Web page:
Sport - Jason Cowley remembers supporting West Germany

To my parents' disgust, I once supported West Germany's football team

Whenever a major football tournament approaches - one of those nation-stilling, nation-unifying events, a World Cup or European Championship - I think first not of England but of Germany, and of the summers of 1974 and 1976 when, as a young boy, I found myself isolated even in my own household because of my ardent support for, as my father saw it, the hated enemy. My boyhood interest in the German team was the result of a competition I had entered while at primary school in the spring of 1974.

The World Cup of that year was being held in West Germany and the competition was organised by DER, a television rental company. The rules were simple: you had to predict the two finalists and the winning score, a month before the tournament began. In those days, at the age of eight, football was my passion, what I read and thought about, what I played and what I watched. So I knew that the West Germans were a strong team, and that Bayern Munich and Ajax Amsterdam were dominating European club competition. So, with the deadline approaching, I chose West Germany to beat Holland 2-1 in the final, and sent off my entry.

My memories of the actual tournament are hazy now. I recall the absence of England and the presence of Zaire and Haiti, who were repeatedly thrashed; the expansive adventurism of the Dutch, exponents of a style of play I have since learned to call "total football"; and I recall a game between East and West Germany, played in unceasing rain, and surprisingly won by the team from the East. That result was significant: had West Germany won, as expected, they would have met the Dutch in the next round.

In the days before the final I felt isolated, at school and at home. Everyone, it seemed, admired the flamboyance and fluidity of the Dutch, led and inspired by Johan Cruyff and Johan Neeskens. No one admired the Germans, who in style and performance were the antithesis of that great Dutch side: they were dour, mechanical, efficient, relentless. They were the embodiment of the new Germany.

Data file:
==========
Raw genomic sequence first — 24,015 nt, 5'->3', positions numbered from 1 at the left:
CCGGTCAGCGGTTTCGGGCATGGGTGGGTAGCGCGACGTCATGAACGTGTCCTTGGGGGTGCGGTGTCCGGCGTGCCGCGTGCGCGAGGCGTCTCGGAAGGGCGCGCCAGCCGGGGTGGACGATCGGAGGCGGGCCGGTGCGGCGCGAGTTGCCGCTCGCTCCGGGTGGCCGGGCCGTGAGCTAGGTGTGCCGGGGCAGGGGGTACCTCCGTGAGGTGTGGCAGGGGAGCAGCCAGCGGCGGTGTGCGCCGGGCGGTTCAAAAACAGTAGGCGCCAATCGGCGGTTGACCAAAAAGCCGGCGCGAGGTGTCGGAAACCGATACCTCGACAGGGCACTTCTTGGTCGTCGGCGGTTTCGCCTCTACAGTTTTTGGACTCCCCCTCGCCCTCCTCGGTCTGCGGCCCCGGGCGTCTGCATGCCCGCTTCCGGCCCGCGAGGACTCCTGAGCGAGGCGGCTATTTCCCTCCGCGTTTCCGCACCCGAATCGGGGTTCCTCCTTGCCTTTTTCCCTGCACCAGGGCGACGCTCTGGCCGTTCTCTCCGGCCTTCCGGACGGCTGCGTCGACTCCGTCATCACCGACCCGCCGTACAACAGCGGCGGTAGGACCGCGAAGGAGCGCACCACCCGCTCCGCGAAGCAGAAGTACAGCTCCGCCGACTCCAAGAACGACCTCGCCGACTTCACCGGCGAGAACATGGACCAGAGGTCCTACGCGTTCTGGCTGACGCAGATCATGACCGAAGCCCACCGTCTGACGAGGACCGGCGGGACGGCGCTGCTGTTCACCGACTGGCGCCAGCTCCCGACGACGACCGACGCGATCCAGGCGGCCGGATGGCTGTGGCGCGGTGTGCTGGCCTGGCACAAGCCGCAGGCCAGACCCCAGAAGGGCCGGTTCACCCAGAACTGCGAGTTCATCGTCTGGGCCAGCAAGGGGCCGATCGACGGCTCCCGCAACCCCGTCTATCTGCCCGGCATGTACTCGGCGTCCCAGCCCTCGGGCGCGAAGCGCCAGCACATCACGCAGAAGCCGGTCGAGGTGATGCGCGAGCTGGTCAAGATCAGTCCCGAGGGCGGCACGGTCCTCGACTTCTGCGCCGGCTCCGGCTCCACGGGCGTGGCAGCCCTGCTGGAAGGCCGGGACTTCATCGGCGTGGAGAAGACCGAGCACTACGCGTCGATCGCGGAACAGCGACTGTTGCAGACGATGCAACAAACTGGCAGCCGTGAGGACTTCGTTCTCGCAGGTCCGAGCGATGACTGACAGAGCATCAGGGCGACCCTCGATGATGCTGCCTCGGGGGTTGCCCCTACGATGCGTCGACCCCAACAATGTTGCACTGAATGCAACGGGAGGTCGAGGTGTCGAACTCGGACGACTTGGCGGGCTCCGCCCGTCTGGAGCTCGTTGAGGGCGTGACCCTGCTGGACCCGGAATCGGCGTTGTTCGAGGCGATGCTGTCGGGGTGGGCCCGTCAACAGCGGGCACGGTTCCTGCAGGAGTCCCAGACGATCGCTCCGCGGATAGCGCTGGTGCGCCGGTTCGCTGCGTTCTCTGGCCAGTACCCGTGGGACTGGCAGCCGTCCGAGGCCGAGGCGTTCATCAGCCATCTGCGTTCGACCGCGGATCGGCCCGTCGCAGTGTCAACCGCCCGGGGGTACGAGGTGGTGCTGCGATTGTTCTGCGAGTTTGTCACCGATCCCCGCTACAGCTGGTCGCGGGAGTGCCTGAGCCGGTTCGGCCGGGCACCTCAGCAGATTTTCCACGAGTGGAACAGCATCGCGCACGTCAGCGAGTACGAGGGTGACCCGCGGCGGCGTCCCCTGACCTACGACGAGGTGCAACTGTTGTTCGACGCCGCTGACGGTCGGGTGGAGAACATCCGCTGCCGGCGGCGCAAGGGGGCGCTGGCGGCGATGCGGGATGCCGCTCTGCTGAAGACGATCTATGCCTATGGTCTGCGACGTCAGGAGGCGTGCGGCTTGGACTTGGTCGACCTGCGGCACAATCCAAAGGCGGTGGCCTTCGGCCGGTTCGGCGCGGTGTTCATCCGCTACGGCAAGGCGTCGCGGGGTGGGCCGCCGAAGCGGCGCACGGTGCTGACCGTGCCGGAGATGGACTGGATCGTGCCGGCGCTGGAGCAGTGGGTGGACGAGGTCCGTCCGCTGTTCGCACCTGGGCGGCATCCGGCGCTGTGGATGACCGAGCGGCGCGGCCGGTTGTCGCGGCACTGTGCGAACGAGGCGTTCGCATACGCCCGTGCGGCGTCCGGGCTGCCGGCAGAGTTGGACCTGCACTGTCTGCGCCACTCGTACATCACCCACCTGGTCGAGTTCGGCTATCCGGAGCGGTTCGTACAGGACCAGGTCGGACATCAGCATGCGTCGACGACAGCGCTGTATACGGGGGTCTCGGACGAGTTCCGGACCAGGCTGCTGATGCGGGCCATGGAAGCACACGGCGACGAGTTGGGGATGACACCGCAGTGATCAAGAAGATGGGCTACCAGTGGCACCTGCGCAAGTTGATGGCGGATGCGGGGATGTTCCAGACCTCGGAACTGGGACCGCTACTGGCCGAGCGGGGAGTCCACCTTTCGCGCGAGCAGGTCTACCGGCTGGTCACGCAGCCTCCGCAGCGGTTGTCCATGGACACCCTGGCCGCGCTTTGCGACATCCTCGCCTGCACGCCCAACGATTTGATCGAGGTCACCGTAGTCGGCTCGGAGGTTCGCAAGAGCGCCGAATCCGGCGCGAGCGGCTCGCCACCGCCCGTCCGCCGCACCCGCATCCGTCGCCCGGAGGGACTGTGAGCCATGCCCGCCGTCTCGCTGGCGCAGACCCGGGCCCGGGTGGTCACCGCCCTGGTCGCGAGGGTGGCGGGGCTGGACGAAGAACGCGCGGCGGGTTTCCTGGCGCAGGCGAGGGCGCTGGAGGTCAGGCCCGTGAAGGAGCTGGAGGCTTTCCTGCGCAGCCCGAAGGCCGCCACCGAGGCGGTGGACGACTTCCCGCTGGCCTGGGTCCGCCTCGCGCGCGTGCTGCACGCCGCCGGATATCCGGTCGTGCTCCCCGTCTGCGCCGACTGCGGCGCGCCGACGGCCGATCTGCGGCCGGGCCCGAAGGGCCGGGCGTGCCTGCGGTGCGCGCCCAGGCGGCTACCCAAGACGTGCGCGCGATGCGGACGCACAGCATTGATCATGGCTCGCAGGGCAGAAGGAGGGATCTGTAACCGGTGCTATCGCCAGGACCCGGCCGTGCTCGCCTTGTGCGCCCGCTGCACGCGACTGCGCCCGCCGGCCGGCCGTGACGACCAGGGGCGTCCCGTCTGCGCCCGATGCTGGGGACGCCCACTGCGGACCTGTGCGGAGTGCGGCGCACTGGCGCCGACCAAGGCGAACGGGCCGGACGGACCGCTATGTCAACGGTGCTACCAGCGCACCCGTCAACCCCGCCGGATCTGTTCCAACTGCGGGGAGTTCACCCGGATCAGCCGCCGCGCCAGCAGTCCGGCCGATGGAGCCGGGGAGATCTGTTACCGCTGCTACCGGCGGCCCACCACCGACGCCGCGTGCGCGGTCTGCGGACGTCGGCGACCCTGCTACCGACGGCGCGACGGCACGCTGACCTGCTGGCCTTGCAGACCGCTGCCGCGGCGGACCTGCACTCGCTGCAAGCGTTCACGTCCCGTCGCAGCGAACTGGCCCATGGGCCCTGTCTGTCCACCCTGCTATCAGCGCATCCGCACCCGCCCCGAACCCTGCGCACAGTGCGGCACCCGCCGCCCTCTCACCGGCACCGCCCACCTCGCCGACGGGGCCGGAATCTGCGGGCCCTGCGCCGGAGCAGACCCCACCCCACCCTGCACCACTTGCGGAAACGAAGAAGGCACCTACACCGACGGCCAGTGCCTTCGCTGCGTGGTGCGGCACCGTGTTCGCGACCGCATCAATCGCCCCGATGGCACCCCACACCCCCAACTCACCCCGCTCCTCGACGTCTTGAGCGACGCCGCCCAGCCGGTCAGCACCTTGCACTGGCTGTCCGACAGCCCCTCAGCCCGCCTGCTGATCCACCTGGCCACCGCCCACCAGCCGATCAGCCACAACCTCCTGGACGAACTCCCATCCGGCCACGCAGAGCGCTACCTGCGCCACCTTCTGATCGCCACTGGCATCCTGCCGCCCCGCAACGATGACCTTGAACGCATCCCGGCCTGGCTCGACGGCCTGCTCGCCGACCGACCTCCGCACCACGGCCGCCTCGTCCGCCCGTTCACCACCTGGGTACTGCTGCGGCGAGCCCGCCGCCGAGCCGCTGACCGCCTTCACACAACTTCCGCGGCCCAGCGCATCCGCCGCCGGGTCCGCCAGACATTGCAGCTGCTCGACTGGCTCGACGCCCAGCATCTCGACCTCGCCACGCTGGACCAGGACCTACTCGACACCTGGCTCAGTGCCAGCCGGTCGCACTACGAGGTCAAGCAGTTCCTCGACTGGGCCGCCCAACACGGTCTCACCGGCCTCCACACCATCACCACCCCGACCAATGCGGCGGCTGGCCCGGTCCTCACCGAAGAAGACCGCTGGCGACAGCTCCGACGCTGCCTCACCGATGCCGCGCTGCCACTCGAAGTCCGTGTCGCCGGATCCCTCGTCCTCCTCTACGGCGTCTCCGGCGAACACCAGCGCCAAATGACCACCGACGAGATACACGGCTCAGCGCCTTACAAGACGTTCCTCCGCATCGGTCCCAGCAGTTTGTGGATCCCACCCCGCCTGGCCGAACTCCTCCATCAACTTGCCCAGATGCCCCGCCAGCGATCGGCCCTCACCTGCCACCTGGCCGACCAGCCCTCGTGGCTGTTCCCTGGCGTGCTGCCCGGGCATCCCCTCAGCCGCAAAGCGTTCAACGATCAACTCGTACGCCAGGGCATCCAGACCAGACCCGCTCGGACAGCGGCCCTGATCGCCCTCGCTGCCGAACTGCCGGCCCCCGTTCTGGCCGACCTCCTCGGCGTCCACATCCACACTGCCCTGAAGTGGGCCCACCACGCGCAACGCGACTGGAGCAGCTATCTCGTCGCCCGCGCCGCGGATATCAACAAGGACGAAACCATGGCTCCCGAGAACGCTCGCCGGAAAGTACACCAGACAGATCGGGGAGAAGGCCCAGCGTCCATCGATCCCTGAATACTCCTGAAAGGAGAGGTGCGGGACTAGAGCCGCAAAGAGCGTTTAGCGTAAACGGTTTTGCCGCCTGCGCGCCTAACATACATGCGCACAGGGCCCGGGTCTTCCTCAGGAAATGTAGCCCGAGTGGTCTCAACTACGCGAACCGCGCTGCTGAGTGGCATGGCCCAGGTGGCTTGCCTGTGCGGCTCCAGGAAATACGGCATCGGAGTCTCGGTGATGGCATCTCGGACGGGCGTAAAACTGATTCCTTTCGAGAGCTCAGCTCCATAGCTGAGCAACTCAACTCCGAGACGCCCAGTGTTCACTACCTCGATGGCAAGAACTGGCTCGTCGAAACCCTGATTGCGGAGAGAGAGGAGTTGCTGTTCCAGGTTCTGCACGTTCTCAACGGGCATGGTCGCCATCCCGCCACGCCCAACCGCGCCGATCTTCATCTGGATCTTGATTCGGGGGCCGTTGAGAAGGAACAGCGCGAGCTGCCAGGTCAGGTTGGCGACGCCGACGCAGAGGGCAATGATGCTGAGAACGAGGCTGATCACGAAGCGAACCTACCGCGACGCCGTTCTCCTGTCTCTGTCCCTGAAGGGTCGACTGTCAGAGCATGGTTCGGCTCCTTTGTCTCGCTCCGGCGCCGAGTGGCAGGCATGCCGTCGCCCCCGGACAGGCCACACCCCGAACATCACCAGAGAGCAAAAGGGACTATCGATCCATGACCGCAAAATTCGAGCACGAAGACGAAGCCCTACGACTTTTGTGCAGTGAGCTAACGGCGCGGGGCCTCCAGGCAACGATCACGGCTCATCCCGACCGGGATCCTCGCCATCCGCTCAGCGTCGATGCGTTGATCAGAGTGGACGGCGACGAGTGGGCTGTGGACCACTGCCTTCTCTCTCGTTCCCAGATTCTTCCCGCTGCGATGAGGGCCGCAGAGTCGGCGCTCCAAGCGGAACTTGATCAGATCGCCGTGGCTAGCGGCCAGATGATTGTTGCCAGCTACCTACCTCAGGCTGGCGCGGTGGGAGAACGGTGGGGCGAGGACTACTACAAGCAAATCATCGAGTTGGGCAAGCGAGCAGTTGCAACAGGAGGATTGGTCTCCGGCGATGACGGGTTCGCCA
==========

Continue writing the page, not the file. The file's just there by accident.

I watched the final with my father on our newly rented DER colour television. My father grew up in Forest Gate, on the borderlands of Epping Forest and the East End of London. He remembered how, before he was evacuated, bombs from German planes had fallen from the night sky, destroying his school and houses in his road and killing people he knew; he remembered the claustrophobia of the air-raid shelter at the end of his garden and the jaunty smiles of the American troops who passed through his neighbourhood in open-top trucks. Emphatically, he did not want the Germans to win. But I did, and, gloriously, they did, 2-1, just as I'd predicted. It was wonderful to watch as Franz Beckenbauer lifted the trophy.

The next morning I discovered what my prize was: not a television, as my father had hoped and expected, but a black-and-white replica German kit, which I wore, at first nervously, but later without inhibition, out on the street, at football training and out on the school playing fields.

I was still wearing my kit when, two years later, West Germany played Czechoslovakia in the final of the 1976 European Championship. I was staying with my parents at a hotel on the Isle of Wight, and I watched the final, surrounded by boisterous men, in the hotel's cramped television room.

I was alone in supporting Germany, and it was as if I were German, so enraptured was I by a match that was eventually won by the Czechs following an enthralling penalty shoot-out. The final penalty was scored for the Czechs by Antonin Panenka, a deft and audacious chip that made the German goalkeeper look completely foolish. I don't think I had ever felt as disappointed at the end of a sporting event.

As for my German kit, I have no idea what became of it - and that summer of 1976 was the last of its kind there ever was to be. For I soon found a new country to support. I found England.

Hunter Davies returns next month

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